This tutorial describes how to produce test-coverage metrics for C/C++ projects. We start by instrumenting an autotools build to produce
gcov output with
gcc; we then generate test coverage artifacts by running our test suite, and finally we explore our results using
We’d like to assess the quality of the existing test suite for each Product Strategy project. A measurement of test coverage will tell us what part of the project’s code is “covered” or exercised by its tests. 50% is a start; 80% would be a good goal for a neglected project; one rarely encounters 100% test coverage, but we’d like to get as close as we can. Initially we’ll use these findings to gain an overview of the test-quality of each project; ultimately these metrics will guide the improvement of our codebase, and enable us to monitor our progress using Jenkins and associated open-source tools.
A Three-Part Process in Several Steps
We’ll enable test-coverage of a particular C/C++ project in a three-part process:
- enabling a special build
- running the tests
- studying the output
Our first step will be to enable a special build. Ultimately this just means adding a few flags to our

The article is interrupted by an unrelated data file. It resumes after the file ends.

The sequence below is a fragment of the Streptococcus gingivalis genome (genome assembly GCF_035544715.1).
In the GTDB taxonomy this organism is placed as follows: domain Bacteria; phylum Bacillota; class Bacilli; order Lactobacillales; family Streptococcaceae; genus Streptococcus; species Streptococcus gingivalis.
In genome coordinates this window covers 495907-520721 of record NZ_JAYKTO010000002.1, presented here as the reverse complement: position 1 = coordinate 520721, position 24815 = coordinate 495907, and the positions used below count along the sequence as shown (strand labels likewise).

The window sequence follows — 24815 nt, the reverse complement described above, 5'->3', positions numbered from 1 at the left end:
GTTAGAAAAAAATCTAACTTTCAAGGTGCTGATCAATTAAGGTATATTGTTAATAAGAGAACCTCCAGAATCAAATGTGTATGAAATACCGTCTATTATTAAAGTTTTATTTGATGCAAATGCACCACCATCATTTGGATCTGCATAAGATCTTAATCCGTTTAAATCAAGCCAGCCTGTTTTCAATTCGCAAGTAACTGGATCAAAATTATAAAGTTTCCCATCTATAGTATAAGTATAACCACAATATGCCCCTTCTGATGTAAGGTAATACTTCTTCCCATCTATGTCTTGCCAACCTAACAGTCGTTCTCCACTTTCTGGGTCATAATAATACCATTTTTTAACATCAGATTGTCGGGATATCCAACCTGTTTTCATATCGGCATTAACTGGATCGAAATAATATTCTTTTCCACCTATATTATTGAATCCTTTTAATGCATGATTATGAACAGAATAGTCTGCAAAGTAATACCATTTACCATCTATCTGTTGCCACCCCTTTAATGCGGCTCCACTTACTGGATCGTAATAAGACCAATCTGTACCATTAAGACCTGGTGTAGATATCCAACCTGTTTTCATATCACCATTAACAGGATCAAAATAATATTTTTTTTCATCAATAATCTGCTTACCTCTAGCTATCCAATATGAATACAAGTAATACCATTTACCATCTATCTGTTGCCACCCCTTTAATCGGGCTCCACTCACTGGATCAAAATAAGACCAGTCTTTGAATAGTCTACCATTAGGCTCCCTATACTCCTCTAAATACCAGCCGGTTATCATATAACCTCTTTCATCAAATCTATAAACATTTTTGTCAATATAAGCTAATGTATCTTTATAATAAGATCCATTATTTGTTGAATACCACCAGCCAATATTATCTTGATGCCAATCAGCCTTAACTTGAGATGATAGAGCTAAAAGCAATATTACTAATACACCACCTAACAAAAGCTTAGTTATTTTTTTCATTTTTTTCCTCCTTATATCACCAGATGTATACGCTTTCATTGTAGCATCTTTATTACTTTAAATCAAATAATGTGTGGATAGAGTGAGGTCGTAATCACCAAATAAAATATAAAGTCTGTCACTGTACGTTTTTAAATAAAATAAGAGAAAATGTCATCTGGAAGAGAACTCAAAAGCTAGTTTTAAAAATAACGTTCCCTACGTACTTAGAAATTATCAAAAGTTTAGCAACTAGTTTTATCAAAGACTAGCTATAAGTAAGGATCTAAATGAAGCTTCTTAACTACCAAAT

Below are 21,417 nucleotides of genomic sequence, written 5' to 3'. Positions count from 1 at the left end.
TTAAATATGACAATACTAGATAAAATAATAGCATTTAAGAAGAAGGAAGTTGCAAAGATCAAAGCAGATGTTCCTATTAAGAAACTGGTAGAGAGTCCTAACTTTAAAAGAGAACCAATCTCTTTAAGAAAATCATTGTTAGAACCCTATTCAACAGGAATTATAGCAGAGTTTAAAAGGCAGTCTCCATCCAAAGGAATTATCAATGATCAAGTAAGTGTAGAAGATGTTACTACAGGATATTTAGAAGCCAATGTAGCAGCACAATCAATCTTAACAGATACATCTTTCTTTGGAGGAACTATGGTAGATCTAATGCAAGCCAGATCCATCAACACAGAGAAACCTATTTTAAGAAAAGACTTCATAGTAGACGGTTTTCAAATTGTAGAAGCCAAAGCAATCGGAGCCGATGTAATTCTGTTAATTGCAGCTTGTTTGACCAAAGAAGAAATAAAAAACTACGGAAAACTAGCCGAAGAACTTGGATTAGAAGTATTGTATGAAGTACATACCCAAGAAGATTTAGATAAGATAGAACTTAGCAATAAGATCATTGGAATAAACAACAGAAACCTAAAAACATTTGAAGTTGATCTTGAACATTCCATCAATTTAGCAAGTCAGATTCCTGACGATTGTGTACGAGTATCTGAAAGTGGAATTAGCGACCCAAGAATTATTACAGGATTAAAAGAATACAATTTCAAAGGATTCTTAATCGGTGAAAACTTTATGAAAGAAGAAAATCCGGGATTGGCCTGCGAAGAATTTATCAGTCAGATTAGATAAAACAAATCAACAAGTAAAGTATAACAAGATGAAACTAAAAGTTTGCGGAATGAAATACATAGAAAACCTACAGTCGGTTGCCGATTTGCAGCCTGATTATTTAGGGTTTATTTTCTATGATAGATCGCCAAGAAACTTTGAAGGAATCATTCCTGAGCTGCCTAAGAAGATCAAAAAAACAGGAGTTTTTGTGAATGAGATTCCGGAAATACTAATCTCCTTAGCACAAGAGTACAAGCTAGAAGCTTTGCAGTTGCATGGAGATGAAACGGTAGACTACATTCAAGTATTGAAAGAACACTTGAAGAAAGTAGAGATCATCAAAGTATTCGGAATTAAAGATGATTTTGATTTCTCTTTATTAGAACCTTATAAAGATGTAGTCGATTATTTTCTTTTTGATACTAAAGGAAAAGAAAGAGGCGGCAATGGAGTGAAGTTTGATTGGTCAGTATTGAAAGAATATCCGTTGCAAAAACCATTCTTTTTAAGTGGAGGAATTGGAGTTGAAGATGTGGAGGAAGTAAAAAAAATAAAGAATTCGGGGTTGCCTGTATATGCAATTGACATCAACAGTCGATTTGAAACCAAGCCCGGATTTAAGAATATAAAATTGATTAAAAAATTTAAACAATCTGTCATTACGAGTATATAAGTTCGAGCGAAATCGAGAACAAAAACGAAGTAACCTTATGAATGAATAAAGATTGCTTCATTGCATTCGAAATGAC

gcc invocation, but it never seems so straightforward with autotools projects . The Product Strategy Quality team has made available a set of files to facilitate this build–please check these out now if you’d like to follow along.
bzr co lp:coverage-tutorial
Inspecting this archive you’ll find
autoconf macro which will check for relevant tools
Makefile.am.coverage, which includes our coverage-enabled
- an old revision of
- a copy of this tutorial
Before we start let’s make sure we have
lcov incoporates the GNU tool
gcov and produces pretty HTML reports of our coverage results.
sudo apt-get lcov
(Note that the Debian
lcov package includes
genhtml.) We’re ready to begin.
1. Branch a project of interest
I heard you like testing, so for this example we’ll test dbus-test-runner which is a runner which runs tests against the dbus messaging system. An old revision is included in our coverage-tutorial archive; if you want to start fresh (or on a different project), you would
bzr branch lp:dbus-test-runner
2. Install the
autoconf macro and invoke it